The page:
The Jackson Center is now recruiting candidates for two AmeriCorps VISTA positions. Please click on the positions below for the job descriptions and how to apply.
For the second year in a row, our star musician Brentton Harrison will be delivering singing telegrams to a loved one of your choosing. Click here to order your singing telegram today.
Video presented at Chapel Hill Town Council on May 19, 2014 in support of the penny for affordable housing.
Please click here to sign the petition in support of the penny for housing and to learn more information about the housing coalition’s efforts.
This video was produced by Jon Young (Community Empowerment Fund) and Hudson Vaughan (Jackson Center). Contact us at email@example.com or firstname.lastname@example.org if you have any questions or feedback.
Thanks to the support of the many families and housing agencies who have been part of this effort.
Youth lives are changed as they speak to critical issues facing our communities
“Fusion Youth Radio has taught me some of the most important lessons that I will carry with me for the rest of my life. I am incredibly grateful to be part of this community and this organization.”
-FYR host Sam Cook
Published April 24, 2013
By Tammy Grubb
CHAPEL HILL – Nine months after sitting down together, Northside neighbors and community leaders have a plan to improve the neighborhood.
It was created from the bottom up, said Della Pollock, executive director of the nonprofit Marian Cheek Jackson Center in Northside. Pollock, a professor in UNC’s department of communication studies, came up with the idea to work with the Durham nonprofit Center for Community Self-Help on the plan.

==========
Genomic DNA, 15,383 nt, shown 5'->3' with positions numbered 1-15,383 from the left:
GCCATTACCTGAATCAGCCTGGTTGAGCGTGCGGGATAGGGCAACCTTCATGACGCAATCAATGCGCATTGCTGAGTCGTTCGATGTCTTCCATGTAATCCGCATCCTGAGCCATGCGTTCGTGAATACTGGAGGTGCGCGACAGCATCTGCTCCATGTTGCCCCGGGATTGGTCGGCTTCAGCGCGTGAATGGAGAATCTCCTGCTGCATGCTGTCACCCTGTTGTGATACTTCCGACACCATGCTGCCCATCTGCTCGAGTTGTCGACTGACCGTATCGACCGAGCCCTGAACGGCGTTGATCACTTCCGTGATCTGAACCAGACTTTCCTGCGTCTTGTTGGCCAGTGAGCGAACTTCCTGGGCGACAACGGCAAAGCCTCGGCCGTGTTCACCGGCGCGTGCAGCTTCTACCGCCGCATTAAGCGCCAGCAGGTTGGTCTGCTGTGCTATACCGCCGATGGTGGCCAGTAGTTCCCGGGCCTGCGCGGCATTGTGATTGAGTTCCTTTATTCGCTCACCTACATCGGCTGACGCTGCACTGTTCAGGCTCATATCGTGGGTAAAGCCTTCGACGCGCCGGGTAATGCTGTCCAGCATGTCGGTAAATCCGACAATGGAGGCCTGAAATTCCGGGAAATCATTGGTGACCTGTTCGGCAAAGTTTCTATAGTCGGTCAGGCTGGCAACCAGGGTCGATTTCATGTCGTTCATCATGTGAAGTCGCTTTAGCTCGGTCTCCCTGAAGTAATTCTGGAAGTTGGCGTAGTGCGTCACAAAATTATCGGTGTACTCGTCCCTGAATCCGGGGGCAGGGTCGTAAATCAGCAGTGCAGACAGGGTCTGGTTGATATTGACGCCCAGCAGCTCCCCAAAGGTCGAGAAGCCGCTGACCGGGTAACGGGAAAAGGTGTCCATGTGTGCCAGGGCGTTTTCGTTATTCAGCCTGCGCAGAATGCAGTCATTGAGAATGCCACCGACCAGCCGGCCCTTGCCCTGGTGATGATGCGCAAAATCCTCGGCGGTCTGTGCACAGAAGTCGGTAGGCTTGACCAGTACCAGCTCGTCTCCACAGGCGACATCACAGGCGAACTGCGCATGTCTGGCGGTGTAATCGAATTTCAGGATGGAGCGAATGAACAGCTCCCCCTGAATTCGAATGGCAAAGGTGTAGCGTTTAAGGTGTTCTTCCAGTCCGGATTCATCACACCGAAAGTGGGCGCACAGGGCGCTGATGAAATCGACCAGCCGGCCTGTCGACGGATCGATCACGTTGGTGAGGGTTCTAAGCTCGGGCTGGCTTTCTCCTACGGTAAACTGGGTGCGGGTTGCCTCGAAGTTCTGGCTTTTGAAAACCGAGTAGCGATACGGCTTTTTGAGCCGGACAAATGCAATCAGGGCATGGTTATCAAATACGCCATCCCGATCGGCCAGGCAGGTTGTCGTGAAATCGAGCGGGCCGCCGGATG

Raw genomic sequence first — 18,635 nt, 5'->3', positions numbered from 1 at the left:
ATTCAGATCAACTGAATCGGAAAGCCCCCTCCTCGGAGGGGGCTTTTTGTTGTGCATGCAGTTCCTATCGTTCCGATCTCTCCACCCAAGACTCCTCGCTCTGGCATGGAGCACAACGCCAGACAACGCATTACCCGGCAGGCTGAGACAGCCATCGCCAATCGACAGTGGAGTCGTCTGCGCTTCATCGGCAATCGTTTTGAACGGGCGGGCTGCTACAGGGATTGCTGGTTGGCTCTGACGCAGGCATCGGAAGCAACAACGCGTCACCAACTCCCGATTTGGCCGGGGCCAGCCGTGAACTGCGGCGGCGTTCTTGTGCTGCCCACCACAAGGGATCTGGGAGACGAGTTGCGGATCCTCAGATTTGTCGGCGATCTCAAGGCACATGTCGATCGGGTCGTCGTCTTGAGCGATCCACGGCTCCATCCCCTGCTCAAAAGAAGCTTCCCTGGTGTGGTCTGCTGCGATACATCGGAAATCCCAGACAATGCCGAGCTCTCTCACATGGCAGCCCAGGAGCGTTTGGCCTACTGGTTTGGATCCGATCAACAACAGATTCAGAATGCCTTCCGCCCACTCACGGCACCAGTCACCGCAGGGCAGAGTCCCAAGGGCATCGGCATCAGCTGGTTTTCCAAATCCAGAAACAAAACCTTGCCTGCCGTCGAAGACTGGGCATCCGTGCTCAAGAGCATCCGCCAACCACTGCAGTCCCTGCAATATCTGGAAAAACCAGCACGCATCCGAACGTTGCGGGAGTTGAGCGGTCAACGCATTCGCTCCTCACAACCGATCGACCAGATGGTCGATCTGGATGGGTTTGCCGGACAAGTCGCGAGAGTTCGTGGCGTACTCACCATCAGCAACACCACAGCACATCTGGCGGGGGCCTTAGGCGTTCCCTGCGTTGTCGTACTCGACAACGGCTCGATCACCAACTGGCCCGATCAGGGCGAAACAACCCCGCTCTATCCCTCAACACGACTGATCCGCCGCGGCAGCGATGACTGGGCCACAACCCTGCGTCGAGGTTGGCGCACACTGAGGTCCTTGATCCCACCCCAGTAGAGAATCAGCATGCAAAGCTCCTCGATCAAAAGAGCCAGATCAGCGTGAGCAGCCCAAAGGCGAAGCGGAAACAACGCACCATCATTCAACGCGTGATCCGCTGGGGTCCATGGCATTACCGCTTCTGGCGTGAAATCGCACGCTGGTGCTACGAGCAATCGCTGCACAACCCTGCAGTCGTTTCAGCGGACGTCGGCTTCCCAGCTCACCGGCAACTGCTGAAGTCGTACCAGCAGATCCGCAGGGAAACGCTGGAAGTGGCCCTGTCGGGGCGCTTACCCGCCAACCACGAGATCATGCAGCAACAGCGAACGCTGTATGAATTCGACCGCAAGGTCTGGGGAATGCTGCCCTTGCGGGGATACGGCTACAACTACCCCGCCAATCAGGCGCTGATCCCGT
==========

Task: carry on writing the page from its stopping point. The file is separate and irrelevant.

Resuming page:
Northside, a historically black community in the heart of Chapel Hill, has struggled to balance the interests of students and longtime residents as the town has grown and the population has changed. In 1980, the U.S. Census found 1,159 black residents lived in the neighborhood. By 2010, there were 690.
With some 18,000 university students living off-campus, investors have snapped up homes, redeveloping and renting out one bedroom at a time. The return is more than a single-family home would generate, but it’s pricing out longtime residents. Those who remain said the close-knit area has been more transient, less friendly and overwhelmed by trash, noise, parking and parties.
Students will always live in Northside, said Dan Levine, Self-Help’s assistant director of real estate. Finding a balance will require working with the housing market instead of against it, he said.
Self-Help has led the 16-member Compass Group of residents, students and community advocates since July. More than 40 members of a resource group – including UNC, Chapel Hill and Carrboro officials, real estate professionals and business leaders – have been a sounding board and technical resource.
A $210,000 grant from the private, nonprofit UNC-affiliated Chapel Hill Foundation Real Estate Holdings Inc., is paying Self-Help, two design professionals and a market analyst, Levine said.
To read more click here.